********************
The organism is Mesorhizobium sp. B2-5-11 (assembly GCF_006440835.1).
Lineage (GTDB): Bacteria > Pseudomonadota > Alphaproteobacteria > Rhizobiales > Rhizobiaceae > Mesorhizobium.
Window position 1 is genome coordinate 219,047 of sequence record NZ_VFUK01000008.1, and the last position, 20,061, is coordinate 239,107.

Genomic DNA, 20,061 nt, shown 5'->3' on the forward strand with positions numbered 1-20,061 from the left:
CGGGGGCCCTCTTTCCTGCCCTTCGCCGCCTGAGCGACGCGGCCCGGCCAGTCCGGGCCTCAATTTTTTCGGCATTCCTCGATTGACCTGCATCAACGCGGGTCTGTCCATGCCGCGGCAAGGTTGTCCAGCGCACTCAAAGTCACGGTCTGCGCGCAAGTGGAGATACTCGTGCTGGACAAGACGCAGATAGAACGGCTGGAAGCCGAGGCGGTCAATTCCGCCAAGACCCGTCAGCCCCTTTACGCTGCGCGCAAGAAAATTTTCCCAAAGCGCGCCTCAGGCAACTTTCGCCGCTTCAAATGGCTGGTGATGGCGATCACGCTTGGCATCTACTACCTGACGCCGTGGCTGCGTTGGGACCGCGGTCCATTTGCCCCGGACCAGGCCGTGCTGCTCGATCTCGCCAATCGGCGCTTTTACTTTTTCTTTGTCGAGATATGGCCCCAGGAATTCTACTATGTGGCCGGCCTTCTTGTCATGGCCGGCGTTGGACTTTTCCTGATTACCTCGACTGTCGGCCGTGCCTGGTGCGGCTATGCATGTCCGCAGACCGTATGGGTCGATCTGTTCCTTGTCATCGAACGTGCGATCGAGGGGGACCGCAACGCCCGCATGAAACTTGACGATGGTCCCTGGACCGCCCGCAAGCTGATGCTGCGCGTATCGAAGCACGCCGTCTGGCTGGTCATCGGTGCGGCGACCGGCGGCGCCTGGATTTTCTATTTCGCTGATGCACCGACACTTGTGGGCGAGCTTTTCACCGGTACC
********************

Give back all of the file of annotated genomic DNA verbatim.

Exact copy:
The organism is Mesorhizobium sp. B2-5-11 (assembly GCF_006440835.1).
Lineage (GTDB): Bacteria > Pseudomonadota > Alphaproteobacteria > Rhizobiales > Rhizobiaceae > Mesorhizobium.
Window position 1 is genome coordinate 219,047 of sequence record NZ_VFUK01000008.1, and the last position, 20,061, is coordinate 239,107.

Genomic DNA, 20,061 nt, shown 5'->3' on the forward strand with positions numbered 1-20,061 from the left:
CGGGGGCCCTCTTTCCTGCCCTTCGCCGCCTGAGCGACGCGGCCCGGCCAGTCCGGGCCTCAATTTTTTCGGCATTCCTCGATTGACCTGCATCAACGCGGGTCTGTCCATGCCGCGGCAAGGTTGTCCAGCGCACTCAAAGTCACGGTCTGCGCGCAAGTGGAGATACTCGTGCTGGACAAGACGCAGATAGAACGGCTGGAAGCCGAGGCGGTCAATTCCGCCAAGACCCGTCAGCCCCTTTACGCTGCGCGCAAGAAAATTTTCCCAAAGCGCGCCTCAGGCAACTTTCGCCGCTTCAAATGGCTGGTGATGGCGATCACGCTTGGCATCTACTACCTGACGCCGTGGCTGCGTTGGGACCGCGGTCCATTTGCCCCGGACCAGGCCGTGCTGCTCGATCTCGCCAATCGGCGCTTTTACTTTTTCTTTGTCGAGATATGGCCCCAGGAATTCTACTATGTGGCCGGCCTTCTTGTCATGGCCGGCGTTGGACTTTTCCTGATTACCTCGACTGTCGGCCGTGCCTGGTGCGGCTATGCATGTCCGCAGACCGTATGGGTCGATCTGTTCCTTGTCATCGAACGTGCGATCGAGGGGGACCGCAACGCCCGCATGAAACTTGACGATGGTCCCTGGACCGCCCGCAAGCTGATGCTGCGCGTATCGAAGCACGCCGTCTGGCTGGTCATCGGTGCGGCGACCGGCGGCGCCTGGATTTTCTATTTCGCTGATGCACCGACACTTGTGGGCGAGCTTTTCACCGGTACC